Release Date(s)1944 (March 5, 2019)
Studio(s)Universal Pictures (Arrow Academy)
- Film/Program Grade: B
- Video Grade: B+
- Audio Grade: B
- Extras Grade: C
1944’s Phantom Lady adapts the novel of the same name by William Irish (AKA Cornell Woolrich) about a man whose life is on the line with seemingly no way to prove his innocence. After a fight with his wife, Scott Henderson (Alan Curtis) leaves his home and heads to a local bar for a drink. Initially intending to rip up the concert tickets he had planned to use for that evening, he meets a mysterious, lonely woman who reluctantly agrees to attend the show with him, under the proviso that they not exchange names or information about each other.
When he returns home, he finds the police waiting for him and his wife strangled to death. Unable to prove his whereabouts during that evening since nobody seems to remember the woman he was with, he is convicted of murder and sentenced to death. His loyal secretary Carol (Ella Raines), distraught and fully believing his innocence, decides that she must help her boss and sets out to prove that the vanishing woman does indeed exist before he is executed.
Phantom Lady is an interesting film, especially for when it was made. Not only does it take the point of view of a woman who is saving a man for a change (typically films of this era featured either dames in distress or femme fatales), but Carol is a strong-willed person willing to put her life on the line for somebody she cares about, making her entirely heroic.
There are some clichéd moments that are difficult to mention without spoiling the final minutes of the film, but her character’s setup is far more interesting than many other roles inhabited by women at that time (which I’m sure had plenty to do with Joan Harrison, the film’s female producer). The rest of the cast is all pretty top notch, including Alan Curtis, Franchot Tone, Thomas Gomez, and Elisha Cook, Jr., but it’s Ella Raines who truly shines.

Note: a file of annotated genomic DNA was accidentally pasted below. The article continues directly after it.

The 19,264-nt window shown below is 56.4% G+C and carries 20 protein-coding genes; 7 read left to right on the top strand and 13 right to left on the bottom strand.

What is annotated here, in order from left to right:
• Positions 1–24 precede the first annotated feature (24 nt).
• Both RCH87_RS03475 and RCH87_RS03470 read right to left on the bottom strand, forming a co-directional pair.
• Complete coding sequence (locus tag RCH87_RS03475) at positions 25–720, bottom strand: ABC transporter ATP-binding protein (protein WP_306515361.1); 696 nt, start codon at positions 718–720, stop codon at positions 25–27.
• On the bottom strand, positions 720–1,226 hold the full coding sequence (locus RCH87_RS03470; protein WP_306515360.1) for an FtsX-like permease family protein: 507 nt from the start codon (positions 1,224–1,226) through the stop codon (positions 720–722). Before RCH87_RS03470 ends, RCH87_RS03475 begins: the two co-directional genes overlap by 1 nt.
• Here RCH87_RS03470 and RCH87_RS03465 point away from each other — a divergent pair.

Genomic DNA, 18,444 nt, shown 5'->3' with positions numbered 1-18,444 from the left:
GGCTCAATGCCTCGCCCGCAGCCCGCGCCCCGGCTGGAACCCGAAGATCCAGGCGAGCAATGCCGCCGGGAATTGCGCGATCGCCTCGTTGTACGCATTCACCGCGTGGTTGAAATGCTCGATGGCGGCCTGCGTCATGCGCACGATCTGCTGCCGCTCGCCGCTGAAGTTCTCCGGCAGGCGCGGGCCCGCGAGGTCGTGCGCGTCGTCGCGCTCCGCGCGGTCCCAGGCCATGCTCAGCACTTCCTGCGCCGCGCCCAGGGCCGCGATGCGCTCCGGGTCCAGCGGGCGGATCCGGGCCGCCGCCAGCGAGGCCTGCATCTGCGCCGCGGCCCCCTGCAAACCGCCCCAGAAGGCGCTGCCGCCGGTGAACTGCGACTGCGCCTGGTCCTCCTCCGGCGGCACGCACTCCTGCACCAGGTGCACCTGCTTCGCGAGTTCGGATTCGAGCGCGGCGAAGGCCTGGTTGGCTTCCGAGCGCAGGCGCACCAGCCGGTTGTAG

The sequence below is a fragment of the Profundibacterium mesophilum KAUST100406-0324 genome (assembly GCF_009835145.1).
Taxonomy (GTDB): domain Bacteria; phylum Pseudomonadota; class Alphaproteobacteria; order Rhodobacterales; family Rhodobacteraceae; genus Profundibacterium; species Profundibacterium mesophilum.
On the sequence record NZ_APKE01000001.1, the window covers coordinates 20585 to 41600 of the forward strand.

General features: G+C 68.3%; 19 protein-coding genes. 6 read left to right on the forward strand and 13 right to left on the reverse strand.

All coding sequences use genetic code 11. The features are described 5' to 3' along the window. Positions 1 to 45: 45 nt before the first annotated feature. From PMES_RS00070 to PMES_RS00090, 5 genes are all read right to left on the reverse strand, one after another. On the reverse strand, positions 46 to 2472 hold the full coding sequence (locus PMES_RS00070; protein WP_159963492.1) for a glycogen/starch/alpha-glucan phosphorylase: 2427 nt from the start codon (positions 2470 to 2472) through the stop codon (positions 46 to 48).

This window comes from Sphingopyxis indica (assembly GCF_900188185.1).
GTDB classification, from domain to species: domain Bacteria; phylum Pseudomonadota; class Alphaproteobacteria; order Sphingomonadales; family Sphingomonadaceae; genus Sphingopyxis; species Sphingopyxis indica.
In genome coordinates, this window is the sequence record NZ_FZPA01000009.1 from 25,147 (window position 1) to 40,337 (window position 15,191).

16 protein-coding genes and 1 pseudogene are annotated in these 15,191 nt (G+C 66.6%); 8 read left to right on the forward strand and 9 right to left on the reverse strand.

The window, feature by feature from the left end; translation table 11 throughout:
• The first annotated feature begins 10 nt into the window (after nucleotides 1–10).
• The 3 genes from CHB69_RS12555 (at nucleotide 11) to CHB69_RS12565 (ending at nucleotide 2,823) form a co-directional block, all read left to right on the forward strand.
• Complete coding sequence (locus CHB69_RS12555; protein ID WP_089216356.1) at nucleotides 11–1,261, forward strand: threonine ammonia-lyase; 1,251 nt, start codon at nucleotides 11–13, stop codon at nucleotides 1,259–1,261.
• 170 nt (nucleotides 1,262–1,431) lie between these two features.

Overall, Phantom Lady is an imperfect but effective piece of film noir filmmaking with good performances and beautiful cinematography from Woody Bredell under the strong direction of Robert Siodmak (The Spiral Staircase, The Killers). Its conclusion isn’t quite as fascinating as its setup, but the journey to get there is full of intrigue and suspense.
Phantom Lady comes to Blu-ray from Arrow Academy by means of an HD, print-sourced master. It’s a nice, stable black-and-white presentation with excellent delineation, but some light flicker due to emulsion issues. Everything appears sharp and crystal-clear with good grain reproduction and satisfactory contrast. Outside of a full-blown, meticulous restoration from a negative source, it likely couldn’t look any better than this, despite carrying leftover scratches, speckling, changeover cues, and vertical lines, all of which do not affect the viewing experience at all.
The audio is presented in English 2.0 mono LPCM with optional subtitles in English SDH. The dialogue is the star attraction of this track and it comes through clearly with no problems. Score and sound effects have some dimension to them as well, despite the narrow nature of the track itself. The only leftover damage worthy of note is some light hiss throughout the presentation, but it’s never intrusive. Otherwise, the track is clean and free from dropouts and distortion.
Extras for this release include Dark and Deadly: Fifty Years of Film Noir, an archival 53-minute documentary about the genre featuring film critics B. Ruby Rich and Alain Silver; directors Robert Wise, John Dahl, Bryan Singer, Edward Dmytryk, Dennis Hopper, James Foley and Carl Franklin; and cinematographer John Alton. Also included is an hour-long radio dramatization of Phantom Lady from 1944 by the Lux Radio Theatre starring Alan Curtis and Ella Raines; a still gallery containing 29 images of promotional shots, lobby cards, posters, and poster designs in progress; and a 20-page insert booklet featuring the essay The Making of Phantom Lady: Film Noir in the Starting Blocks by Alan K. Rode, as well as presentation details.
Phantom Lady comes to Blu-ray in an excellent package, one that film noir fans will be chomping at the bit to get their hands on. With a nice transfer and an entertaining vintage documentary to go with it, it’s definitely one to seek out.
– Tim Salmons